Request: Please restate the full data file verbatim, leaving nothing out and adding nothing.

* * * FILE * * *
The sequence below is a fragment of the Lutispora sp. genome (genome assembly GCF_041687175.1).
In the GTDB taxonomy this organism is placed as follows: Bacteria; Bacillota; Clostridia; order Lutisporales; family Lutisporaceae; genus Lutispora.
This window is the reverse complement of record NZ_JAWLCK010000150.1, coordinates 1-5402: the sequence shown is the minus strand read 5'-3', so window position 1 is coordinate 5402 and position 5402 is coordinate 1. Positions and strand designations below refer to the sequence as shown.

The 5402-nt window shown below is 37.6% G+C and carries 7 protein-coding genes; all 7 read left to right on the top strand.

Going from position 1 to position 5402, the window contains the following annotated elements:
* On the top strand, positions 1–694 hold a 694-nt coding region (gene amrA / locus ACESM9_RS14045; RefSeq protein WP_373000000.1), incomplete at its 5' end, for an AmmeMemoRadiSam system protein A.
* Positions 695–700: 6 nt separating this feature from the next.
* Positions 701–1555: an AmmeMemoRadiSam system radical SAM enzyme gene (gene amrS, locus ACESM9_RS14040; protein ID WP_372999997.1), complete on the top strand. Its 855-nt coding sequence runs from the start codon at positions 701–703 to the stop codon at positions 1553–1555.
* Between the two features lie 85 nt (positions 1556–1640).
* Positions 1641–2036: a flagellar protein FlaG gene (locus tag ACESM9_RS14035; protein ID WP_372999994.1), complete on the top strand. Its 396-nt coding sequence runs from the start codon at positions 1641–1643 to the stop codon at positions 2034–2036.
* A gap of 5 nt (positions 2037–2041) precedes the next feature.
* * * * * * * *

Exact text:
The sequence below is a fragment of the Lutispora sp. genome (genome assembly GCF_041687175.1).
In the GTDB taxonomy this organism is placed as follows: Bacteria; Bacillota; Clostridia; order Lutisporales; family Lutisporaceae; genus Lutispora.
This window is the reverse complement of record NZ_JAWLCK010000150.1, coordinates 1-5402: the sequence shown is the minus strand read 5'-3', so window position 1 is coordinate 5402 and position 5402 is coordinate 1. Positions and strand designations below refer to the sequence as shown.

The 5402-nt window shown below is 37.6% G+C and carries 7 protein-coding genes; all 7 read left to right on the top strand.

Going from position 1 to position 5402, the window contains the following annotated elements:
* On the top strand, positions 1–694 hold a 694-nt coding region (gene amrA / locus ACESM9_RS14045; RefSeq protein WP_373000000.1), incomplete at its 5' end, for an AmmeMemoRadiSam system protein A.
* Positions 695–700: 6 nt separating this feature from the next.
* Positions 701–1555: an AmmeMemoRadiSam system radical SAM enzyme gene (gene amrS, locus ACESM9_RS14040; protein ID WP_372999997.1), complete on the top strand. Its 855-nt coding sequence runs from the start codon at positions 701–703 to the stop codon at positions 1553–1555.
* Between the two features lie 85 nt (positions 1556–1640).
* Positions 1641–2036: a flagellar protein FlaG gene (locus tag ACESM9_RS14035; protein ID WP_372999994.1), complete on the top strand. Its 396-nt coding sequence runs from the start codon at positions 1641–1643 to the stop codon at positions 2034–2036.
* A gap of 5 nt (positions 2037–2041) precedes the next feature.